annatto oil with its seeds. The oil is heated every
time it is needed so the seeds can release their
Let Jesus Christ
into Your Life by Don Jíbaro Is Jesus Christ really part of your
lives or is He just an Icon at Easter and Christmas?
We "talk the talk" and more
often than not, we "walk the walk." It's consequently and imperative
that we get to know that part of our culture that our ancestors staked the
essence of their existence on... their faith in The Lord Jesus! Yes, Jesus
Christ is Lord to at least 2.35 BILLION humans throughout the world, even
respected by those who don't even know Him. There's no doubt, we distinguish
The Lord Jesus from other "deities". Your grandma knew that!
The Amazing Power of Gratitude
There's Always Someone Worse Off Than You!
----by Don Jíbaro
The Gospel of Luke, chapter 17, tell us that Jesus passed through a village
where ten lepers, men with a very serious skin disease, met Him. They stayed
at a distance because they were not allowed to approach anyone who was
healthy. From a distance they called out in a loud voice, “Jesus, master,
have mercy on us!” As He told them to go and show themselves to the Priest,
all ten men were healed, but only one returned to give thanks. “One of them,
when he saw that he had been healed, came...
" The proof of the pudding is not merely in the eating,
but in how you feel after you've eaten it." — Don Jibaro
The Flag Of Puerto Rico
The origins of the current flag of Puerto Rico, adopted
by the commonwealth of Puerto Rico in 1952, can be
traced to 1868, when the first Puerto Rican flag, "The
Revolutionary Flag of Lares", was conceived by Dr. Ramón
Emeterio Betances and embroidered by the great Mariana
"Brazos de Oro" Bracetti. This flag was used in the
short-lived Puerto Rican revolt against Spanish rule in
the island, known as "El Grito de Lares".READ MORE
SPAM - Unwanted Email...
Clogged Bandwidth and the problem with “Cutesies”
Special Commentary By Don Jibaro y
friend from Bayamón, Chebo and I no longer share the
philosophy of life through email anymore. Now he just
sends me "forwards" that he collects from the Internet
or that people send to him. What once was a profound
exchange of "nuggets of truth" between friends has
become a bombardment of "cutesies". Cutesies (cute
things) are those snippets that you get forwarded from
someone who got it forwarded to him by someone who...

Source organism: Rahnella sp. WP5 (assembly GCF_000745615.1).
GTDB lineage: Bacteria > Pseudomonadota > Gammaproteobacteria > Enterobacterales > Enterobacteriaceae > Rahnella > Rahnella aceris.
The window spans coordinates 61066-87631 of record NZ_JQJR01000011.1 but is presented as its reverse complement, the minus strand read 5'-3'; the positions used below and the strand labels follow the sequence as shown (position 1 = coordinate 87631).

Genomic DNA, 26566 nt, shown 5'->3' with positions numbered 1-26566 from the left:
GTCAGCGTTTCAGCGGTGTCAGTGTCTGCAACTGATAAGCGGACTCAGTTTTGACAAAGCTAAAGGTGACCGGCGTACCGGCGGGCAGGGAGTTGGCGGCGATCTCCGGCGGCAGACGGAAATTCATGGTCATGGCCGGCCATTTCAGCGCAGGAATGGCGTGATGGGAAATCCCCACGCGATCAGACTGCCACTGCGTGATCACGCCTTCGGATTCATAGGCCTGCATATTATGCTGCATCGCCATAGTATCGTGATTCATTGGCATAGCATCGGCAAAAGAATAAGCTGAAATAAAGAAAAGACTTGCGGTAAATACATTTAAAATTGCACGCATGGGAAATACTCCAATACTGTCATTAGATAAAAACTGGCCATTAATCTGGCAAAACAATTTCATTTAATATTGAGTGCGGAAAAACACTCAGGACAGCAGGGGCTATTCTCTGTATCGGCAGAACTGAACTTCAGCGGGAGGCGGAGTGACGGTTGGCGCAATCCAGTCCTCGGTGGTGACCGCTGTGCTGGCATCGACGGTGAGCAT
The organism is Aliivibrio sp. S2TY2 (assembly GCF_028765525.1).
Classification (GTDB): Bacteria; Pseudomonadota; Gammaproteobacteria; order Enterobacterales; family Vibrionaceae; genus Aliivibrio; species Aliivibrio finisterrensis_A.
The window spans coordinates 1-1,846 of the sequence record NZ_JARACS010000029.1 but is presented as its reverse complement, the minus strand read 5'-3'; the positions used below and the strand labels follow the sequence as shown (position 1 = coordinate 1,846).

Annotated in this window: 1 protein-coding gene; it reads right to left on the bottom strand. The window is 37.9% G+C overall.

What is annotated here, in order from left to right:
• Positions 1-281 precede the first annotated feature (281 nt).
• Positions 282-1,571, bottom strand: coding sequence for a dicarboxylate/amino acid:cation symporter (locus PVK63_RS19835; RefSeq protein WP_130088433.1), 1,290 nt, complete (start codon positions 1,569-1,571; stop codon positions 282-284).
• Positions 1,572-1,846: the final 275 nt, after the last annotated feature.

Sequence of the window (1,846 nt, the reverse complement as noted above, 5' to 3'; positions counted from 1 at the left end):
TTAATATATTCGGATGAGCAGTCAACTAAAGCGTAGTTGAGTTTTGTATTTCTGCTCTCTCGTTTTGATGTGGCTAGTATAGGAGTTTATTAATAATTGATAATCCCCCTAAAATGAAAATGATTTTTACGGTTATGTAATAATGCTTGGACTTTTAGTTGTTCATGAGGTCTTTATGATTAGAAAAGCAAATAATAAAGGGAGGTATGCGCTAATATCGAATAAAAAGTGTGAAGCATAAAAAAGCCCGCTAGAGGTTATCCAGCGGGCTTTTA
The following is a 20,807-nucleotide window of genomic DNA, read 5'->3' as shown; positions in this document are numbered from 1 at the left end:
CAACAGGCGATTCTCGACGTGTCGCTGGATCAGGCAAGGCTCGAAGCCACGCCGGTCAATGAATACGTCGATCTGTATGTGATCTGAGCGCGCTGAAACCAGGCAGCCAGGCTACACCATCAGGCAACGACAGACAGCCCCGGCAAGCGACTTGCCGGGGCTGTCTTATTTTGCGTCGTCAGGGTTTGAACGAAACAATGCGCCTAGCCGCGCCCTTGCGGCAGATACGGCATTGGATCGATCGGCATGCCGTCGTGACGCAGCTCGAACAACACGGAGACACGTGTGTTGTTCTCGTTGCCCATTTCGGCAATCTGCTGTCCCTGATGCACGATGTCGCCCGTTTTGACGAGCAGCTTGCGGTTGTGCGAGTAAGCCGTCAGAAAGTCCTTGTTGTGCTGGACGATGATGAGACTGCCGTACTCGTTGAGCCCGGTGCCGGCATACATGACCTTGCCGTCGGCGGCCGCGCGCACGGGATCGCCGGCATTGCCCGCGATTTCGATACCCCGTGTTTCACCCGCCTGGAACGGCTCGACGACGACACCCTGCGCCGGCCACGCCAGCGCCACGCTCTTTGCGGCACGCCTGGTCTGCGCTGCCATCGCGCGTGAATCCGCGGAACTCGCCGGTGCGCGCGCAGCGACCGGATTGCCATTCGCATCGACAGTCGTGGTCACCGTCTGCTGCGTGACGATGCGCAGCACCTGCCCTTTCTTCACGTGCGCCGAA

well, you get the idea, don't you? READ MORE
My Incredible Tío Genaro
“Yo conozco el Buey Que Faja y La Víbora Que Pica.”
("I know the bull that charges and the snake that
bites.") —by Don Jibaro The memories of my Uncle Genaro... go back to
1956, when I was eight years old living in El Barrio La
Cambija in the town of Bayamón. His name was Genaro
Reyes Vázquez and he was blind, but he wasn’t always
blind. Before suffering glaucoma, the eye disease that
blinded him, my uncle was a picturesque man that knew
everyone in town and everyone knew him. He never got
married. Instead he traveled about the island of Puerto
Rico by bus or “pisicorre pública” (sort of station
wagon taxi that many people share in one trip). He loved
to go to the town’s “plaza” and watch the old timers
play dominó… while holding his chin with one hand, elbow
with the other hand and muttering “Mmmm” occasionally.
He seldom played, but he knew a lot of “tranques”
(blocks). READ MORE
The Art of
Oh, I've gotten Hell on Earth for voicing my opinion
here and there... Sometimes I feel like I need to buy me a
shotgun and shoot the computer.... ...and just go back a notepad
and a pencil. But you know, I can't live by myself, I'm too
gregarious to not even have a dog that I could boss around...
"Mira, apéate del sofá, sato asqueroso..."
Consequently, I compromise... I go to my psychiatrist who
teaches me the two arts: the art of conquering misanthropy (no
offense) and the art of fitting into an environment I don't like
it!!!... My neighbors, they all wanna lock me up. So what do I
do? Compromise! That's what I do, yes sir! Compromise is a
concept of finding agreement through communication, through a
mutual acceptance of terms… yada yada —often involving
variations from an original goal or desire… blah blah... and
BLAH! READ DONKEY
El Valle de Collores Poema de Luis
Lloréns Torres 14 de mayo de 1876 — 16 de junio de 1944,Juana Díaz, PR
Cuando salí de Collores, fue en una jaquita baya
por un sendero entre mayas arropás de cundiamores.
Adiós, malezas y flores de la barranca del río,
y mis noches del bohío, y aquella apacible calma,
y los viejos de mi alma, y los hermanitos míos. READ MORE
The First Puerto Rican Astronaut Ralph Acaba will never forget the day his son Joe called to let him know
his life had astronomically changed. "He called me at work, so I answered as I
used to do, 'Hi, this is Ralph,' and my job title," said the father, who was a
private-school administrator. "He said, 'Hi, this is Joe, astronaut.' There are
very few things in life that one remembers forever."
Nearly five years after that phone call, the Acaba family is counting the days
until Joe's first trip aboard space shuttle Discovery, which
is scheduled to launch from Kennedy Space Center on Feb. 12.
He'll be America's first astronaut of Puerto Rican descent. READ STORY
Do We Worry? by Don Jibaro
has been said that there are two days that people worry most
about but should actually worry least about: Yesterday and
Tomorrow. We worry about yesterday - the mistakes we've made
and what we would like to do over or differently. Yet, there
is nothing we can do to change yesterday.
Our worries are wasted. Meaning? Give way to anxiety
or unease; allow one's mind to dwell on difficulty or
troubles. a state of anxiety and uncertainty over actual or
DON JIBARO Dear Jibaro
What does it mean "turn the other cheek"? Curious
FIRST, It's Don Jibaro, oite?... Good question! It certainly doesn't mean
that you go around gathering gasnatá handmarks on your face or be a dummy
for all to abuse. The spirit of the remark, as stated in Luke 6:29, means
that you don't have to pay evil for evil or seek revenge when someone wrongs
you. That you can let one slide, or two or maybe three times if necessary. I
know that's unusual but is not that difficult to do. I've done it and I
still have my whole face. Don Jibaro
The Amazing Gospel of Garlic!